- 10/10/2017 : a new Cheddar's binary release is distributed (Release 3.1)
- 11/02/2015 : a new Cheddar's binary release is distributed (Release 3.0)
- 08/10/2011 : Announce of Ellidiss Technologies (Pierre Dissaux).
Ellidiss announces the availability of their new product: AADL Inspector.
AADL Inspector is a light-weight standalone analysis tool for textual AADL specifications
It includes a set of static rules checkers, Cheddar for schedulability analysis and Marzhin
for dynamic simulation.
Additional plug-ins can easily be added to fit corporate or project specific analysis requirements.
Please contact Ellidiss' technical support at firstname.lastname@example.org for further details about these
AADL Inspector is available for download at: http://www.ellidiss.com/downloads.asp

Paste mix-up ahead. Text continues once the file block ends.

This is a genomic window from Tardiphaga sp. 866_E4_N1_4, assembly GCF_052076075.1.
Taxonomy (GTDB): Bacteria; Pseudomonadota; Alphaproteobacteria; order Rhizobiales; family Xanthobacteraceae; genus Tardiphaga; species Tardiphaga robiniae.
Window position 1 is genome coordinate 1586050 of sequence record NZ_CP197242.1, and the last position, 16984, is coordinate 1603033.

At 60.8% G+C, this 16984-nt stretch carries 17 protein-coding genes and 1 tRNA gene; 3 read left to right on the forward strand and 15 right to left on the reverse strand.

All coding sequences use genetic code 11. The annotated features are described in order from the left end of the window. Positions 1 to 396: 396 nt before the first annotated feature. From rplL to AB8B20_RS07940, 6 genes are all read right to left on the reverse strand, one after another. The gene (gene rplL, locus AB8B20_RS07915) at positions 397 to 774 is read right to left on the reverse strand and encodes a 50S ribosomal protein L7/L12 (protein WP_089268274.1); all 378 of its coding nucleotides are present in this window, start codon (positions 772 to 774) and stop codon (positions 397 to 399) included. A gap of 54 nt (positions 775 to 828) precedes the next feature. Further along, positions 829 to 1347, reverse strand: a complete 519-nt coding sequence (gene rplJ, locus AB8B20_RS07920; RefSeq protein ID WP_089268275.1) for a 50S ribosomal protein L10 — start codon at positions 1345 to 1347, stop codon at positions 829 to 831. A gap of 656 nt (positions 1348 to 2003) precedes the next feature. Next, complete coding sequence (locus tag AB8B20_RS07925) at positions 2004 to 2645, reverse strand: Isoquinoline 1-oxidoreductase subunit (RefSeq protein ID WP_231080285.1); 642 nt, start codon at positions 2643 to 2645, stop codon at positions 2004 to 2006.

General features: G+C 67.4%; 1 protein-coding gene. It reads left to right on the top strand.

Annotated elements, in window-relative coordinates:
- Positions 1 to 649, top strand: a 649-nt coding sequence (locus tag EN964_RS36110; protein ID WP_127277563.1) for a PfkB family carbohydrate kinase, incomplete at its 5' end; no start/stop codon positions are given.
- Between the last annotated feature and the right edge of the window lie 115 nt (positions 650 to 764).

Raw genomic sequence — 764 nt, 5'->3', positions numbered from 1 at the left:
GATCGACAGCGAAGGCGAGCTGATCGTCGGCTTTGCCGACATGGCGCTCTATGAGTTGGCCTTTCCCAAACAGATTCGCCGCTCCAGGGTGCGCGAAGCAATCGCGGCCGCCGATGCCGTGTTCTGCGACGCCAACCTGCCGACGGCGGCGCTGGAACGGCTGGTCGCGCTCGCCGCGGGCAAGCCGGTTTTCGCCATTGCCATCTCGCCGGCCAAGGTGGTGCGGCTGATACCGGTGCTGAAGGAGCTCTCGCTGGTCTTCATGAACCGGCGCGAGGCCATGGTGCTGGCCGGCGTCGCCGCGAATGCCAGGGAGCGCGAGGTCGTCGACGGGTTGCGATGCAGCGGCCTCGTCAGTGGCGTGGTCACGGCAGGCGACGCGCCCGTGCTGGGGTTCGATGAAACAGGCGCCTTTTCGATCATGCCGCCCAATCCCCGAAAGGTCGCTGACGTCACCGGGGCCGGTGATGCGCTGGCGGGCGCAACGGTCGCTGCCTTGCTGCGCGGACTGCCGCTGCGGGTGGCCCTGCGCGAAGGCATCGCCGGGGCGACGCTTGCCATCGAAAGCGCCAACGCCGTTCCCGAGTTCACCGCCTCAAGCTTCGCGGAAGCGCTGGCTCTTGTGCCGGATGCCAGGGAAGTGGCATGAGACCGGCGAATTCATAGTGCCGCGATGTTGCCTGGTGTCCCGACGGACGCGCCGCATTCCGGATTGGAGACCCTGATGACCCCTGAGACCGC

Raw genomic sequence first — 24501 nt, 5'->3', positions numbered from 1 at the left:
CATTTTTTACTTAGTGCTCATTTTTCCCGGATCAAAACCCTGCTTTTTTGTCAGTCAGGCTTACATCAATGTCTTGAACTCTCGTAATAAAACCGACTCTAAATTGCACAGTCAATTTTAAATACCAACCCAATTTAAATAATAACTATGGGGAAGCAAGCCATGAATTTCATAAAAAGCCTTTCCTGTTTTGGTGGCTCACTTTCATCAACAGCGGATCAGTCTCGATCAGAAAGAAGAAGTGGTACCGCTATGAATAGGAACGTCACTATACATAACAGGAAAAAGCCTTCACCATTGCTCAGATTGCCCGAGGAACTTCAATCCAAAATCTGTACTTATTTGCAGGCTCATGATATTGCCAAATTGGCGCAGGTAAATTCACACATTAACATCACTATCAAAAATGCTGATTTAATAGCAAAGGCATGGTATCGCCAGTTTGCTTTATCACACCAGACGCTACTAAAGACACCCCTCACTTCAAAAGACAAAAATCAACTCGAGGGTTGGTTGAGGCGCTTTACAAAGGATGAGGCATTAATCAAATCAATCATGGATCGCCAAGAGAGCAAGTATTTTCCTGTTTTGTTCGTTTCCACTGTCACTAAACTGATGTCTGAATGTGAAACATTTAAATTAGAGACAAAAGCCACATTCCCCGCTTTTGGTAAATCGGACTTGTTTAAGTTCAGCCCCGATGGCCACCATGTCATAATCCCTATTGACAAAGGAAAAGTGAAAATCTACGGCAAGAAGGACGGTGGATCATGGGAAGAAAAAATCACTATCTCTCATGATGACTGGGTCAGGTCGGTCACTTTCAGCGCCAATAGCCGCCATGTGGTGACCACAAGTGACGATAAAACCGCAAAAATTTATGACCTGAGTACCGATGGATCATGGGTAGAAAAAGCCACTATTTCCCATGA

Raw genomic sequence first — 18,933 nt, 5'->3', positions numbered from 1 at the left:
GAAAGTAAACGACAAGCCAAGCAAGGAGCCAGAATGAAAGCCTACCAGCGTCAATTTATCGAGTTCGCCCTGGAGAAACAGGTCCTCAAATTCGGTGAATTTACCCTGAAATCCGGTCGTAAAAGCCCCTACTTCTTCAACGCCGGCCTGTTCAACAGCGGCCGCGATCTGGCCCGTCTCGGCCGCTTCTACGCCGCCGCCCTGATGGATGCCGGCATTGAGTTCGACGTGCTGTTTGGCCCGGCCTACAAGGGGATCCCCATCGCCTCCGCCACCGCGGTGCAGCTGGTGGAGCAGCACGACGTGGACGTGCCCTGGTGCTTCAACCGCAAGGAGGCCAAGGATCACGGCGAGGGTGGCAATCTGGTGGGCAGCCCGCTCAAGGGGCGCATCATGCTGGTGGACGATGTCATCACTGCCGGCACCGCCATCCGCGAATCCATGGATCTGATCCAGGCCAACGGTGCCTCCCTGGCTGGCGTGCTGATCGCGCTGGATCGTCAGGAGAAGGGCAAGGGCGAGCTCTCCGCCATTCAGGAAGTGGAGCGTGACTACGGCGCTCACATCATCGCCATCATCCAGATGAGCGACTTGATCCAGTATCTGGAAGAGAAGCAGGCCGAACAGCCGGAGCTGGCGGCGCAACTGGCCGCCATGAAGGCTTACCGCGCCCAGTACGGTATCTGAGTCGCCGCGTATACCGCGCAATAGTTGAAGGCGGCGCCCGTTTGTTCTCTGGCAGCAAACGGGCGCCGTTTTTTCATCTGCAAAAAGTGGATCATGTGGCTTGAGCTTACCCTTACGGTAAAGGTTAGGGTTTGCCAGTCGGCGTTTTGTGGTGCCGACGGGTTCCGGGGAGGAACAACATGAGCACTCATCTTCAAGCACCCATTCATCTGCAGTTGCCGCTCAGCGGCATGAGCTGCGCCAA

and comes with a temporary evaluation license.
- 07/01/2008 : a new Cheddar's release is distributed (Release 2.1)
- 02/12/2007 : a new Cheddar's release is distributed (Release 2.0)
- 01/12/2007 : create a SVN repository for Cheddar (http://beru.univ-brest.fr/svn/CHEDDAR)
- 12/07/2005 : provides solaris binaries
- 11/17/2005 : fix the install Makefile and the INSTALL file to the
linux distribution. The current linux archive contains these updated
- 11/11/2005 : the gtkada compiled libraries are now include in the linux binaries distribution.
- 11/01/2005 : annual Cheddar's release. Current release is now
- 09/11/2004 : new patch on 1.3 (see Last patch section). Current release is now
- 09/08/2004 : a new Cheddar's release is distributed (1.3p3)
- 09/25/2003 : new version of the User's guide.
- 09/09/2003 : new patch on 1.3 (see Last patch section). Current release is now